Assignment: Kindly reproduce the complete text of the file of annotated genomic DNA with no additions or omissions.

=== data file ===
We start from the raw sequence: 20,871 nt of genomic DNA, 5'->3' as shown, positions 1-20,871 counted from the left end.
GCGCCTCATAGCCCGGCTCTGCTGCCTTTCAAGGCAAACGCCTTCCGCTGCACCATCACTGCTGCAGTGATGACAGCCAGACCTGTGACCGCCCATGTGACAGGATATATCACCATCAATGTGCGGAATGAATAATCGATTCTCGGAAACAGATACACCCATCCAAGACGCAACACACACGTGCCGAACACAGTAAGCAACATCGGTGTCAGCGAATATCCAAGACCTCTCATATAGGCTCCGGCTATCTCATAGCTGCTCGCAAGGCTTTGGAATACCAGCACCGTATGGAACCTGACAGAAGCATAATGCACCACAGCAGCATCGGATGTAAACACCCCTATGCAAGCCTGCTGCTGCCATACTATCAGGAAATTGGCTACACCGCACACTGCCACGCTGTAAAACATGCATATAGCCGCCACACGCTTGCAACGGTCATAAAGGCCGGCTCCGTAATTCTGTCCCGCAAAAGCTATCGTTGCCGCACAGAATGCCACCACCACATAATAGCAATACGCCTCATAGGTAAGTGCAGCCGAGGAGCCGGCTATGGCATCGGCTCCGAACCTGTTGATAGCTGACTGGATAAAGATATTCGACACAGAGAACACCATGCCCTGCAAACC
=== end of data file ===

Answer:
We start from the raw sequence: 20,871 nt of genomic DNA, 5'->3' as shown, positions 1-20,871 counted from the left end.
GCGCCTCATAGCCCGGCTCTGCTGCCTTTCAAGGCAAACGCCTTCCGCTGCACCATCACTGCTGCAGTGATGACAGCCAGACCTGTGACCGCCCATGTGACAGGATATATCACCATCAATGTGCGGAATGAATAATCGATTCTCGGAAACAGATACACCCATCCAAGACGCAACACACACGTGCCGAACACAGTAAGCAACATCGGTGTCAGCGAATATCCAAGACCTCTCATATAGGCTCCGGCTATCTCATAGCTGCTCGCAAGGCTTTGGAATACCAGCACCGTATGGAACCTGACAGAAGCATAATGCACCACAGCAGCATCGGATGTAAACACCCCTATGCAAGCCTGCTGCTGCCATACTATCAGGAAATTGGCTACACCGCACACTGCCACGCTGTAAAACATGCATATAGCCGCCACACGCTTGCAACGGTCATAAAGGCCGGCTCCGTAATTCTGTCCCGCAAAAGCTATCGTTGCCGCACAGAATGCCACCACCACATAATAGCAATACGCCTCATAGGTAAGTGCAGCCGAGGAGCCGGCTATGGCATCGGCTCCGAACCTGTTGATAGCTGACTGGATAAAGATATTCGACACAGAGAACACCATGCCCTGCAAACC